By the mid-Seventies, Hong Kong's Shaw Brothers studios became a global cinematic force to be reckoned with. They began flexing their muscles with an array of showy international co-productions ranging from Hammer horror (Legend of the 7 Golden Vampires (1974)) to German sex comedy (Enter the Seven Virgins (1974)). Italy came calling with Crash! Che Botte Strippo Strappo Stroppio! Or Supermen Against the Orient as it's known in English. When triad cocaine smugglers kidnap a group of F.B.I. agents, the U.S. government drag moustachioed hero Robert Wallace (Robert Malcolm) away from his wedding and send him to Bangkok. Whereupon his comely contact Suzy (Shih Szu, from Legend of the 7 Golden Vampires) informs him he must head to Hong Kong at once. So why did we waste eight minutes of screen time in Thailand?
Upon finally reaching HK, Wallace is reunited with amiable rogues Max (Antonio Cantafora) and Jerry (Sal Borgese, who like Harpo Marx never speaks) at a martial arts tournament where kung fu champ Tang (Lo Lieh) demonstrates his lethal skills. Tricking Wallace into the ring, the pair laugh uproariously while Tang beats the shit out of their buddy. He awakens in hospital where Tang apologizes profusely then offers to help Wallace bring down the drug traffickers, as does Suzy whose brother it transpires is among the captive men. The jittery American consulate (Jacques Dufhilo, who makes Jerry Lewis look restrained) endows Wallace with the latest crime-fighting gadget: bright red bullet-proof superhero costumes! However, Max and Jerry agree to help only if Wallace allows them to steal a multimillion dollar fortune from the American embassy.
In Albertini's hands, Supermen Against the Orient proves a lively, if meandering romp whose episodic plot takes in kung fu training (punching hot coals!), Peking Opera-styled disco and outlandish superhero antics. Our bullet-proof heroes baffle bad guys by leaping and laughing bizarrely whilst being shot at. Like the James Bond films, this is part-travelogue with plenty of sequences shot in lush tourist spots to entice Euro audiences. One amusing moment has Wallace spoof James Bond's attempt at an Oriental disguise in You Only Live Twice (1967). When he walks down the street everyone can tell he is an American. It's a typically broad Italian comedy, with digs at American pride and President Richard Nixon in particular, while the performers' likeability compensates for the series' reoccurring problem in that the Supermen frequently come across as infantile jerks. Max and Jerry are overgrown kids. They like a good fight, pretty girls and lots of money and care not a hoot for the law, innocent bystanders or indeed, common sense. The memorably silly theme song underlines their attitude: "Smash 'em, punch 'em, bash 'em, grind 'em under!" Nevertheless, the film is respectful towards Chinese culture and avoids the crass tourist elements that marred, say, Rush Hour 2 (2001).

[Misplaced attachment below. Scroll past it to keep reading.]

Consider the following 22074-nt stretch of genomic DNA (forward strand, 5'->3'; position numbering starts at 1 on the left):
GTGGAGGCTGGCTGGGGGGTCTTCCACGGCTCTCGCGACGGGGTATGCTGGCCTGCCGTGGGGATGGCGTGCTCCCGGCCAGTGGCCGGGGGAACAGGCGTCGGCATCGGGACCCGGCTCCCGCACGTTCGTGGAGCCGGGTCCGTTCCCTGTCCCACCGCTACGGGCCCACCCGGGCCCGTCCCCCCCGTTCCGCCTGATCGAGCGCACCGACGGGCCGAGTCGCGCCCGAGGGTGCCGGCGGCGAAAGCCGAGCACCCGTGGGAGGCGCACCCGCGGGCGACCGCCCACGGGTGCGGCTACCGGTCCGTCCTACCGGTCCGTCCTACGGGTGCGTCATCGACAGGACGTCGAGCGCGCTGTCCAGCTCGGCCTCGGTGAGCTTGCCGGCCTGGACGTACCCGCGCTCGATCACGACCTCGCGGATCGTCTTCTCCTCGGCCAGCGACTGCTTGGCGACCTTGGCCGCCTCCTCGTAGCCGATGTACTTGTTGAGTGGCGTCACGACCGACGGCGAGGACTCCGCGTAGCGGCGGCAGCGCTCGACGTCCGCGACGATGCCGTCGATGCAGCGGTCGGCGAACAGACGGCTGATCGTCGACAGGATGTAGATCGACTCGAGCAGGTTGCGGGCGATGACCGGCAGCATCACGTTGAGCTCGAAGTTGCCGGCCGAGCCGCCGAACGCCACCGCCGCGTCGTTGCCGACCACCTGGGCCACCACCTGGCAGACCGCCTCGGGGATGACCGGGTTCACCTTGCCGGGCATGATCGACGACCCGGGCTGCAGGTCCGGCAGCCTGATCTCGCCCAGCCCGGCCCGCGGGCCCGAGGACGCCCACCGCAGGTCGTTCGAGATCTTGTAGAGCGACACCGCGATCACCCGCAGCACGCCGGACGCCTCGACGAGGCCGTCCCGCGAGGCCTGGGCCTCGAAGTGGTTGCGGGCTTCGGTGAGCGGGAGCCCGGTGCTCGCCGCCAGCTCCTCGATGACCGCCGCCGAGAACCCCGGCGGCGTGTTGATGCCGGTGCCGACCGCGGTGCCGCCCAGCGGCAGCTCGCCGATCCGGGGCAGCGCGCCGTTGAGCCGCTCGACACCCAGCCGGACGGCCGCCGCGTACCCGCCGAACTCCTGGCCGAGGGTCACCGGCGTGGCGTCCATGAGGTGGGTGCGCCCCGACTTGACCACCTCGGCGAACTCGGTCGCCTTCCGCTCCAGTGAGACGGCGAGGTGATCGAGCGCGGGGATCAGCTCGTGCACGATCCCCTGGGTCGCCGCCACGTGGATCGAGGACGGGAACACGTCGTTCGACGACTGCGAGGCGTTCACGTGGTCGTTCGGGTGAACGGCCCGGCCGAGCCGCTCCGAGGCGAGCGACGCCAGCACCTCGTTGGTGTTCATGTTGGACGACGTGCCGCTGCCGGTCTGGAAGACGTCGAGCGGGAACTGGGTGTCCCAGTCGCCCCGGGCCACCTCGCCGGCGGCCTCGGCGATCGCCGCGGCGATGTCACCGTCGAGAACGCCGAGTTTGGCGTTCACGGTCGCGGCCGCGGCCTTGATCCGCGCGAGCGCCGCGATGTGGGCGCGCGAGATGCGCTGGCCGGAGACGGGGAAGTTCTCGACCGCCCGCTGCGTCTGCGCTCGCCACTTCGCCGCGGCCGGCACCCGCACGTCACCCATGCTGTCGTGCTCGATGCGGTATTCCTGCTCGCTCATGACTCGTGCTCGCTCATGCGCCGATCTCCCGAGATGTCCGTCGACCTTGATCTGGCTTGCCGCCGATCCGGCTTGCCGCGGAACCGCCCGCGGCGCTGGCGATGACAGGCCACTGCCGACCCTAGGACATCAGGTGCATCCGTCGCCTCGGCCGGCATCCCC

The martial arts action is well staged, complemented by Albertini's use of scope and slow-motion. Interestingly the film was co-directed by Kuei Chi-hung, better known for sleazy horror films like Killer Snakes (1974) and The Boxer's Omen (1983) and not so hot with humour, as his risible Hex versus Witchcraft (1980) can attest. Of the Italian stars, the ever-silent Sal Borgese proves the most gifted acrobat. Borgese was the only cast member who stuck with the series, from its beginnings in 1967 to the "official" end to the series, Three Supermen vs. the Godfather (1979) and its soft-core sexploitation "comeback" with Three Supermen in Santo Domingo (1986), where he was noticeably greyer but no less athletic. Borgese's clownish character dynamically tears through Hong Kong traffic during rush hour, disguises himself as the world's ugliest air stewardess and steals a kiss from Shih Szu during their comedic kung fu bout.
Shih Szu looks great in black satin cape and figure-hugging red lycra. Lo Lieh, not so much. Lieh was Hong Kong cinema's first international superstar, thanks to Shaw Bros' grindhouse favourite Five Fingers of Death (1969), though his moment in the sun proved short-lived once Bruce Lee came along. Lee may have become an icon, but Lieh had the more varied career and arguably more fun. His days as a leading man climaxed with the East meets Spaghetti Western The Stranger and the Gunfighter (1974), after which he became a magnificent villain in Shaw horror fare including Black Magic Part 2: Revenge of the Zombies (1976) and Human Skin Lanterns (1982), then showed off his comedic talents in an array of wacky supporting roles - notably in Buddha's Palm (1982), Little Dragon Maiden (1983) and Family Light Affair (1984). He blends in with the Three Stooges styled antics of his Italian co-stars quite well. Supermen Against the Orient was a smash hit in Italy and Hong Kong, where it proved quite influential and spawned the rip-off Bruce Lee Against Supermen (1975) and Shaw Brothers' next sequel: Amazons and Supermen (1975) directed by sci-fi trash maestro Alfonso Brescia and starring the versatile Yueh Hua.